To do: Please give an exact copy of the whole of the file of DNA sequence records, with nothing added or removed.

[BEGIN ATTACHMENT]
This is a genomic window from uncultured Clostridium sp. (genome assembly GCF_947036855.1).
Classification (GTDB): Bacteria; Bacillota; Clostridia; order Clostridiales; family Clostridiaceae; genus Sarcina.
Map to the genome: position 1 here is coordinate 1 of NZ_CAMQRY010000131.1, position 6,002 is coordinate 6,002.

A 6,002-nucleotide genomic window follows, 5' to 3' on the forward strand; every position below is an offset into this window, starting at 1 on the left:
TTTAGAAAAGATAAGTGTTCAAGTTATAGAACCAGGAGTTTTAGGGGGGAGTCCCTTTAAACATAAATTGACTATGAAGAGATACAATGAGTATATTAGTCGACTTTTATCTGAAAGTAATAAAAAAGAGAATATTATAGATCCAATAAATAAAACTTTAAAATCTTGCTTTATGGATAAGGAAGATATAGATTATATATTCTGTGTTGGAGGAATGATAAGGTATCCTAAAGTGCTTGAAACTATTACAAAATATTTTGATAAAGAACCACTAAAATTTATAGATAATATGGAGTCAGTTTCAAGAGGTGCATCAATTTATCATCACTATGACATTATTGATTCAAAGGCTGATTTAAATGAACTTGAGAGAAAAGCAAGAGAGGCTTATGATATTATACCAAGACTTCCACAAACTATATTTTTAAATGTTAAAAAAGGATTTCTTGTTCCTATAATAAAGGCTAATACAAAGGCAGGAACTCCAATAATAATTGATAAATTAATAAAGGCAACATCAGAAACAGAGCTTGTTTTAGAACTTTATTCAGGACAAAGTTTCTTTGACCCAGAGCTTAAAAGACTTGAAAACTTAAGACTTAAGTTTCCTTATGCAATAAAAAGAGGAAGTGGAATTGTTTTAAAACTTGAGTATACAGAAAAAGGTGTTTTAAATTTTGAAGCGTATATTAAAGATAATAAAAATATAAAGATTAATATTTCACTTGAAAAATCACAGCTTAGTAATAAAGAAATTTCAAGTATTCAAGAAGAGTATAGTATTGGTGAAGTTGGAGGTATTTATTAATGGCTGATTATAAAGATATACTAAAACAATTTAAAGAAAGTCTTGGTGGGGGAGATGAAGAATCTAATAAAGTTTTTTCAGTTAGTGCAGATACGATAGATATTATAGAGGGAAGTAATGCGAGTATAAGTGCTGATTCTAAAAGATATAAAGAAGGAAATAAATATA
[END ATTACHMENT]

This is a genomic window from uncultured Clostridium sp. (genome assembly GCF_947036855.1).
Classification (GTDB): Bacteria; Bacillota; Clostridia; order Clostridiales; family Clostridiaceae; genus Sarcina.
Map to the genome: position 1 here is coordinate 1 of NZ_CAMQRY010000131.1, position 6,002 is coordinate 6,002.

A 6,002-nucleotide genomic window follows, 5' to 3' on the forward strand; every position below is an offset into this window, starting at 1 on the left:
TTTAGAAAAGATAAGTGTTCAAGTTATAGAACCAGGAGTTTTAGGGGGGAGTCCCTTTAAACATAAATTGACTATGAAGAGATACAATGAGTATATTAGTCGACTTTTATCTGAAAGTAATAAAAAAGAGAATATTATAGATCCAATAAATAAAACTTTAAAATCTTGCTTTATGGATAAGGAAGATATAGATTATATATTCTGTGTTGGAGGAATGATAAGGTATCCTAAAGTGCTTGAAACTATTACAAAATATTTTGATAAAGAACCACTAAAATTTATAGATAATATGGAGTCAGTTTCAAGAGGTGCATCAATTTATCATCACTATGACATTATTGATTCAAAGGCTGATTTAAATGAACTTGAGAGAAAAGCAAGAGAGGCTTATGATATTATACCAAGACTTCCACAAACTATATTTTTAAATGTTAAAAAAGGATTTCTTGTTCCTATAATAAAGGCTAATACAAAGGCAGGAACTCCAATAATAATTGATAAATTAATAAAGGCAACATCAGAAACAGAGCTTGTTTTAGAACTTTATTCAGGACAAAGTTTCTTTGACCCAGAGCTTAAAAGACTTGAAAACTTAAGACTTAAGTTTCCTTATGCAATAAAAAGAGGAAGTGGAATTGTTTTAAAACTTGAGTATACAGAAAAAGGTGTTTTAAATTTTGAAGCGTATATTAAAGATAATAAAAATATAAAGATTAATATTTCACTTGAAAAATCACAGCTTAGTAATAAAGAAATTTCAAGTATTCAAGAAGAGTATAGTATTGGTGAAGTTGGAGGTATTTATTAATGGCTGATTATAAAGATATACTAAAACAATTTAAAGAAAGTCTTGGTGGGGGAGATGAAGAATCTAATAAAGTTTTTTCAGTTAGTGCAGATACGATAGATATTATAGAGGGAAGTAATGCGAGTATAAGTGCTGATTCTAAAAGATATAAAGAAGGAAATAAATATA